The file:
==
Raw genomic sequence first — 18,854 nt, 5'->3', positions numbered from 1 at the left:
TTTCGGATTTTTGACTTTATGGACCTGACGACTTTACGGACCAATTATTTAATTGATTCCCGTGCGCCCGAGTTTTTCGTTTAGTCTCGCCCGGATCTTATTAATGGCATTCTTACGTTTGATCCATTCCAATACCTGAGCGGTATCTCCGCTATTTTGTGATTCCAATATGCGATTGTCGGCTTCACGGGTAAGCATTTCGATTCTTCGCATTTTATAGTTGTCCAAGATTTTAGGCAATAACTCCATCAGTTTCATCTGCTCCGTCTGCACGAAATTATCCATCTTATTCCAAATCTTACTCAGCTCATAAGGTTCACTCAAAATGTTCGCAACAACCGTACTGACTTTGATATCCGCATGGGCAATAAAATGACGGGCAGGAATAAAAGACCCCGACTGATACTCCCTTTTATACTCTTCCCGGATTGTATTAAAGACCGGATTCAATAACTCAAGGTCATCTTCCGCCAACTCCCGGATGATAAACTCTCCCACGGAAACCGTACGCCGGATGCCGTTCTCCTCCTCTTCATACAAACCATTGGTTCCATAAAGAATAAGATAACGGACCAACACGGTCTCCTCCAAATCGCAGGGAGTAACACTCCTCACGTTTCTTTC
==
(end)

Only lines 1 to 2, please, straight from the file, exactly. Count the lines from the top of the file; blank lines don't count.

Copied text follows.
Raw genomic sequence first — 18,854 nt, 5'->3', positions numbered from 1 at the left:
TTTCGGATTTTTGACTTTATGGACCTGACGACTTTACGGACCAATTATTTAATTGATTCCCGTGCGCCCGAGTTTTTCGTTTAGTCTCGCCCGGATCTTATTAATGGCATTCTTACGTTTGATCCATTCCAATACCTGAGCGGTATCTCCGCTATTTTGTGATTCCAATATGCGATTGTCGGCTTCACGGGTAAGCATTTCGATTCTTCGCATTTTATAGTTGTCCAAGATTTTAGGCAATAACTCCATCAGTTTCATCTGCTCCGTCTGCACGAAATTATCCATCTTATTCCAAATCTTACTCAGCTCATAAGGTTCACTCAAAATGTTCGCAACAACCGTACTGACTTTGATATCCGCATGGGCAATAAAATGACGGGCAGGAATAAAAGACCCCGACTGATACTCCCTTTTATACTCTTCCCGGATTGTATTAAAGACCGGATTCAATAACTCAAGGTCATCTTCCGCCAACTCCCGGATGATAAACTCTCCCACGGAAACCGTACGCCGGATGCCGTTCTCCTCCTCTTCATACAAACCATTGGTTCCATAAAGAATAAGATAACGGACCAACACGGTCTCCTCCAAATCGCAGGGAGTAACACTCCTCACGTTTCTTTC